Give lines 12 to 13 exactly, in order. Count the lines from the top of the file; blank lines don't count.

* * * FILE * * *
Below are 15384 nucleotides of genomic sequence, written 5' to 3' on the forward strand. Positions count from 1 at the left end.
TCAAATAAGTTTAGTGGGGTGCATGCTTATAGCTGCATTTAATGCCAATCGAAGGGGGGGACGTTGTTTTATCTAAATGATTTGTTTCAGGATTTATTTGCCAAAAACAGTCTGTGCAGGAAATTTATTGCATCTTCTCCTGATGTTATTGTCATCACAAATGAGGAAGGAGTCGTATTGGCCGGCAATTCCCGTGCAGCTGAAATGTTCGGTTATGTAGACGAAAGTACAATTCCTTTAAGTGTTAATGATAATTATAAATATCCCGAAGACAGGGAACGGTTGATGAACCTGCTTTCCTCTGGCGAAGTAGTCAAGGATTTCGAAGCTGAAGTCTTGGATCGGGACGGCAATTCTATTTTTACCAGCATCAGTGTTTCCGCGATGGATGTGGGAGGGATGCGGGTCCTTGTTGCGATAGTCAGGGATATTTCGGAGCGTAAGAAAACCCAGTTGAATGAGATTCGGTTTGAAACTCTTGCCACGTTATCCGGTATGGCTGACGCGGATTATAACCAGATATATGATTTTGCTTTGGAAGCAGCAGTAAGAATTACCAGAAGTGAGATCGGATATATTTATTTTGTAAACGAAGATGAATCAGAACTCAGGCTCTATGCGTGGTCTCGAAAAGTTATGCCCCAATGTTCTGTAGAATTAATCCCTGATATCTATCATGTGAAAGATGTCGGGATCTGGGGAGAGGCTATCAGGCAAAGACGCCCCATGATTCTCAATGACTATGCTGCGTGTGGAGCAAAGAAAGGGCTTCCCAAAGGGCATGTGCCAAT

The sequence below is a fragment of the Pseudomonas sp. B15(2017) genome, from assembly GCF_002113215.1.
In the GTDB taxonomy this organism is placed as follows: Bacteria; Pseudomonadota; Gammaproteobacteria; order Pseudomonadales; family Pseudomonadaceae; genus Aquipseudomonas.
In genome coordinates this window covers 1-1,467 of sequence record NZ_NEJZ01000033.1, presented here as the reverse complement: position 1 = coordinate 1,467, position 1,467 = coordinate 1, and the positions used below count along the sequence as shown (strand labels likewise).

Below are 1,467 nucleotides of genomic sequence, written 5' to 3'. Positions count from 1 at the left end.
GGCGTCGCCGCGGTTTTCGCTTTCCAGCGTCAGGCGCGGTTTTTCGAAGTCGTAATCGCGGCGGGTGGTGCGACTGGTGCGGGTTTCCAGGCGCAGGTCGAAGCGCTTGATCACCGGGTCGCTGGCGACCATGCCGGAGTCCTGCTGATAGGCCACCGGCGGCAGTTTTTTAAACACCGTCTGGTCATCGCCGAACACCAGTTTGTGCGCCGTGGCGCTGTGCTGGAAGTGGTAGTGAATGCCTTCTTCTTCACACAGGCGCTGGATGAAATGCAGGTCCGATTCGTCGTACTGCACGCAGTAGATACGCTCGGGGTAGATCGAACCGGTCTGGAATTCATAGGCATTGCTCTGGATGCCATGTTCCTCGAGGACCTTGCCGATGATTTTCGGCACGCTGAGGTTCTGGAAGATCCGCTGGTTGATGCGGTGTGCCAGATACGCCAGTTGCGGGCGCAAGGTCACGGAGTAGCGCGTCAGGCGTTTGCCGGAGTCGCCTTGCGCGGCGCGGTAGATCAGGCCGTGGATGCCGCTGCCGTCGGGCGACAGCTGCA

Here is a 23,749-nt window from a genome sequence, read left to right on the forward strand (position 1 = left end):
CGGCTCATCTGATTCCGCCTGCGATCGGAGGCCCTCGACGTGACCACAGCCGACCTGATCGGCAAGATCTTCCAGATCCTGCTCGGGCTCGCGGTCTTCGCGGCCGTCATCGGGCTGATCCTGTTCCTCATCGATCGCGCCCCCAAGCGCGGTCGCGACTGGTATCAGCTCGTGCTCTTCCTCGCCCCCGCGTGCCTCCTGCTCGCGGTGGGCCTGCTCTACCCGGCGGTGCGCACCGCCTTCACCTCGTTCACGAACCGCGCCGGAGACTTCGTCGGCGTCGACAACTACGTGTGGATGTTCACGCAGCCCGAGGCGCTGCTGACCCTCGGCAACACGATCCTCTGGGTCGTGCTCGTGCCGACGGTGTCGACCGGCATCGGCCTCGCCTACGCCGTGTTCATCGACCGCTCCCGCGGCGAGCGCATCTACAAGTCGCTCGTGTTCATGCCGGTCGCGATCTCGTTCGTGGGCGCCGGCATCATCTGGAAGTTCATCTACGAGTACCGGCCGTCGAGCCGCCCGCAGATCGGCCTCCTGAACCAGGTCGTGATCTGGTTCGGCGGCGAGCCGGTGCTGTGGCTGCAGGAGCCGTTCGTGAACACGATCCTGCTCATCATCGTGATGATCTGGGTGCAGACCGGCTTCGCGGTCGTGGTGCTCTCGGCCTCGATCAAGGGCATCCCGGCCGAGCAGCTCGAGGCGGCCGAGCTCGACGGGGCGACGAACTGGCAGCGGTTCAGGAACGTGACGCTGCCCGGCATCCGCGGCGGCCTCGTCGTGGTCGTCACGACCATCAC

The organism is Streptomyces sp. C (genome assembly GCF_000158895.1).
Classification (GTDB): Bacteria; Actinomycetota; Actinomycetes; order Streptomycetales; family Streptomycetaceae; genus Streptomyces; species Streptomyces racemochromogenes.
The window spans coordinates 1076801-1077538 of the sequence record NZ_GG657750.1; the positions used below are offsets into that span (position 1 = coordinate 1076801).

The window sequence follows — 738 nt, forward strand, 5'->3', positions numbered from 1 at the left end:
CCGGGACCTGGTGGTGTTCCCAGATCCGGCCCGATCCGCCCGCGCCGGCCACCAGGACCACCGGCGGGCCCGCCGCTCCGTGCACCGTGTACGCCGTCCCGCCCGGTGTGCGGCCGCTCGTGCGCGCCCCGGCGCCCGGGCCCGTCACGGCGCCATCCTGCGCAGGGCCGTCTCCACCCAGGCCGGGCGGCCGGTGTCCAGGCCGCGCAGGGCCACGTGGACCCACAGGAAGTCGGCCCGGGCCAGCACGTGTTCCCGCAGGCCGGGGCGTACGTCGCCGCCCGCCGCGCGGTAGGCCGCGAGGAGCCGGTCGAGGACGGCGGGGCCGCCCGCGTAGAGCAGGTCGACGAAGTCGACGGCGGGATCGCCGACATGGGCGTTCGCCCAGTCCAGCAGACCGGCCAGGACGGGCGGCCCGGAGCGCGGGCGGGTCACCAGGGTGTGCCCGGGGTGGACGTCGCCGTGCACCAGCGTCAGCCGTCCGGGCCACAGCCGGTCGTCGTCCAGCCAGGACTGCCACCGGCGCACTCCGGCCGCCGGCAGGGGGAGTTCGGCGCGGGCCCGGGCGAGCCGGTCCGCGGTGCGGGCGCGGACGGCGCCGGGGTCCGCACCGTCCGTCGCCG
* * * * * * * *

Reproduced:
The window spans coordinates 1076801-1077538 of the sequence record NZ_GG657750.1; the positions used below are offsets into that span (position 1 = coordinate 1076801).

The window sequence follows — 738 nt, forward strand, 5'->3', positions numbered from 1 at the left end: